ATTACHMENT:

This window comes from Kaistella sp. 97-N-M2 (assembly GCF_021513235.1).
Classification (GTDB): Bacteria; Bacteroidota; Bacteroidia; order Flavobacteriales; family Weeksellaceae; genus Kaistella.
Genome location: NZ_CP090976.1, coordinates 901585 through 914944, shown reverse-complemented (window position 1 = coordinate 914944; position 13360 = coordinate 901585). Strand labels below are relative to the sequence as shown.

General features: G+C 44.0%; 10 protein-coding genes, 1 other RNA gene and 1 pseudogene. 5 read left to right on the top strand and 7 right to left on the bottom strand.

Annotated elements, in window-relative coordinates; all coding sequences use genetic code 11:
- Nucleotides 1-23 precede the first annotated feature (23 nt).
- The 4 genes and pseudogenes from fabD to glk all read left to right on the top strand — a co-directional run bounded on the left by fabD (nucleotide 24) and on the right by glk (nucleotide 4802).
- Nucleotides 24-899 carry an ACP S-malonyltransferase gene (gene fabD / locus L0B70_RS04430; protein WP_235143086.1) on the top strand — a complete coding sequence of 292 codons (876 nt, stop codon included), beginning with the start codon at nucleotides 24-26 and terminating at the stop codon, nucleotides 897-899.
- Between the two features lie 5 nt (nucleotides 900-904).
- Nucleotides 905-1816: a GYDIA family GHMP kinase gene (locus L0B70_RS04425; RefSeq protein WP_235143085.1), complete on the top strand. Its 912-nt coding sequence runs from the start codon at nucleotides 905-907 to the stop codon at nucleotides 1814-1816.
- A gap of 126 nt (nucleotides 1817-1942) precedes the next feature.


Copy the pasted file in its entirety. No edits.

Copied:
This window comes from Kaistella sp. 97-N-M2 (assembly GCF_021513235.1).
Classification (GTDB): Bacteria; Bacteroidota; Bacteroidia; order Flavobacteriales; family Weeksellaceae; genus Kaistella.
Genome location: NZ_CP090976.1, coordinates 901585 through 914944, shown reverse-complemented (window position 1 = coordinate 914944; position 13360 = coordinate 901585). Strand labels below are relative to the sequence as shown.

General features: G+C 44.0%; 10 protein-coding genes, 1 other RNA gene and 1 pseudogene. 5 read left to right on the top strand and 7 right to left on the bottom strand.

Annotated elements, in window-relative coordinates; all coding sequences use genetic code 11:
- Nucleotides 1-23 precede the first annotated feature (23 nt).
- The 4 genes and pseudogenes from fabD to glk all read left to right on the top strand — a co-directional run bounded on the left by fabD (nucleotide 24) and on the right by glk (nucleotide 4802).
- Nucleotides 24-899 carry an ACP S-malonyltransferase gene (gene fabD / locus L0B70_RS04430; protein WP_235143086.1) on the top strand — a complete coding sequence of 292 codons (876 nt, stop codon included), beginning with the start codon at nucleotides 24-26 and terminating at the stop codon, nucleotides 897-899.
- Between the two features lie 5 nt (nucleotides 900-904).
- Nucleotides 905-1816: a GYDIA family GHMP kinase gene (locus L0B70_RS04425; RefSeq protein WP_235143085.1), complete on the top strand. Its 912-nt coding sequence runs from the start codon at nucleotides 905-907 to the stop codon at nucleotides 1814-1816.
- A gap of 126 nt (nucleotides 1817-1942) precedes the next feature.